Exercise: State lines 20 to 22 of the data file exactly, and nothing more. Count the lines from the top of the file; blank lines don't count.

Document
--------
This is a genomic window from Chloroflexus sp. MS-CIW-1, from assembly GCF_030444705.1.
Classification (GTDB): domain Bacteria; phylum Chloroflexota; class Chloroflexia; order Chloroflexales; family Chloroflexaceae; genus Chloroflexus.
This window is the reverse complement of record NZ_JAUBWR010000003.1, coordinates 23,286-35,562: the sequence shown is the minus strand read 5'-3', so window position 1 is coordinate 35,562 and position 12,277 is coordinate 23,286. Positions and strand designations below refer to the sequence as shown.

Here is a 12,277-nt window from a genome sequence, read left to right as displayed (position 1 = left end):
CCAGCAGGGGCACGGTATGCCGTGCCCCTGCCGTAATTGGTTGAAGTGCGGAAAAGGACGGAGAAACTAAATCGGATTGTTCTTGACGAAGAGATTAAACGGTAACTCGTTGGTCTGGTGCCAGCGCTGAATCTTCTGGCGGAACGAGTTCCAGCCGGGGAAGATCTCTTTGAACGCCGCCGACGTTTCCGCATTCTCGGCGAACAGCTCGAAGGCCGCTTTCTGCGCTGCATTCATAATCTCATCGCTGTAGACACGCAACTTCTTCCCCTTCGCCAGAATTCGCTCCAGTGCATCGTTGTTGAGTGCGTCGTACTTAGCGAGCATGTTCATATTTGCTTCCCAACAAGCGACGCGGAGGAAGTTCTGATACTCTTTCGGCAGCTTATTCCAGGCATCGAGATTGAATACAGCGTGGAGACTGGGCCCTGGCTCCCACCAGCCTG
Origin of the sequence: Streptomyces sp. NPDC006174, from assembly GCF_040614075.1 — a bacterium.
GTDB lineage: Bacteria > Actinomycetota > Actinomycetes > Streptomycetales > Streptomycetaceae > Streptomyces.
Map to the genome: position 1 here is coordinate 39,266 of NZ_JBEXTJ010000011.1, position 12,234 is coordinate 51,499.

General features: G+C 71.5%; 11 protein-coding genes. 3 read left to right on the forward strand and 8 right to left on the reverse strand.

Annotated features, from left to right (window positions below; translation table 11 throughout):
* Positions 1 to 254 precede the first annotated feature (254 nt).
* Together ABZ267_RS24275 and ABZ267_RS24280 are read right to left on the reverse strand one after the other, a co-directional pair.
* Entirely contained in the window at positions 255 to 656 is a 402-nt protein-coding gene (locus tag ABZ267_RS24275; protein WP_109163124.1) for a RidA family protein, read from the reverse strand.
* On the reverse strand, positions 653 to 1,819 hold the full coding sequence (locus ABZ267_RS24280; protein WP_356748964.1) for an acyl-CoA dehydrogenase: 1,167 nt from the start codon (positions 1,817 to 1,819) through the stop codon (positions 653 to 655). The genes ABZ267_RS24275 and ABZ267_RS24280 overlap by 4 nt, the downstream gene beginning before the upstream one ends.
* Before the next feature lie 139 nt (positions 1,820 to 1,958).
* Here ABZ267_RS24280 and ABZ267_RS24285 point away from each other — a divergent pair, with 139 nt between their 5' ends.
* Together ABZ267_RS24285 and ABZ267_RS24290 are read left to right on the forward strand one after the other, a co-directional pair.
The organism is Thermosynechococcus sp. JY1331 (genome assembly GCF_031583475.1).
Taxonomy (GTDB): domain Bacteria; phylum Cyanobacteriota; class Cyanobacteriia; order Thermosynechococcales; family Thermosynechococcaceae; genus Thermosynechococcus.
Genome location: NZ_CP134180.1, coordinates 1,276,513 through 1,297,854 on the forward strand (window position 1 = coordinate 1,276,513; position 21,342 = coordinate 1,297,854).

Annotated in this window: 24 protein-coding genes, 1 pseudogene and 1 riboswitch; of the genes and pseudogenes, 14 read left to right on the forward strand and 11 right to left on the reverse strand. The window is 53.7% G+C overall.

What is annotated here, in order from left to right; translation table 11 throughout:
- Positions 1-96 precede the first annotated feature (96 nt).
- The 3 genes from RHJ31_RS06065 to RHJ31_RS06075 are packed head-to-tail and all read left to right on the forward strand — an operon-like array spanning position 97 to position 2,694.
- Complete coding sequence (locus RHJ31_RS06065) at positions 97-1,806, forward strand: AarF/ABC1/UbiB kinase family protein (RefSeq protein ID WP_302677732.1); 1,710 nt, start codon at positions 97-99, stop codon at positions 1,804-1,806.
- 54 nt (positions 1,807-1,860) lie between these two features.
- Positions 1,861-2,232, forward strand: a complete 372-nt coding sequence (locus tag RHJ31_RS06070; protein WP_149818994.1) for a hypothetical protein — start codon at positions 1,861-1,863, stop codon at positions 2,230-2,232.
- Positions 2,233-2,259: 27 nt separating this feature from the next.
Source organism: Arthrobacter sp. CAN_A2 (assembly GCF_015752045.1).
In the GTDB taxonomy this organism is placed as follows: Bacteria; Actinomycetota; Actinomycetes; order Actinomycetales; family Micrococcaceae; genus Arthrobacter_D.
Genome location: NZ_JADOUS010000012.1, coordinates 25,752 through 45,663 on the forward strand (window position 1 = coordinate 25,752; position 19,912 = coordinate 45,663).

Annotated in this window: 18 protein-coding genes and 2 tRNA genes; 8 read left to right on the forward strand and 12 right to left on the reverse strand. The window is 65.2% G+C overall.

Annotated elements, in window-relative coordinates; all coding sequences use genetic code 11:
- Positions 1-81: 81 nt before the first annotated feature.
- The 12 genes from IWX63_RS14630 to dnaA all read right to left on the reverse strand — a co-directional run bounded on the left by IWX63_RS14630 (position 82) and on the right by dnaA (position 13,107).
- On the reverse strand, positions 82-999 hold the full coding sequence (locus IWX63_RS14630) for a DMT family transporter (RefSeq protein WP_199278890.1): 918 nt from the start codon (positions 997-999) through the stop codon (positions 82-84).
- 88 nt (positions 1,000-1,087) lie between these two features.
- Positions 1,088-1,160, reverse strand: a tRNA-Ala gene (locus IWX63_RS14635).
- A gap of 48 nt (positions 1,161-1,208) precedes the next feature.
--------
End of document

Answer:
Genome location: NZ_CP134180.1, coordinates 1,276,513 through 1,297,854 on the forward strand (window position 1 = coordinate 1,276,513; position 21,342 = coordinate 1,297,854).

Annotated in this window: 24 protein-coding genes, 1 pseudogene and 1 riboswitch; of the genes and pseudogenes, 14 read left to right on the forward strand and 11 right to left on the reverse strand. The window is 53.7% G+C overall.

What is annotated here, in order from left to right; translation table 11 throughout: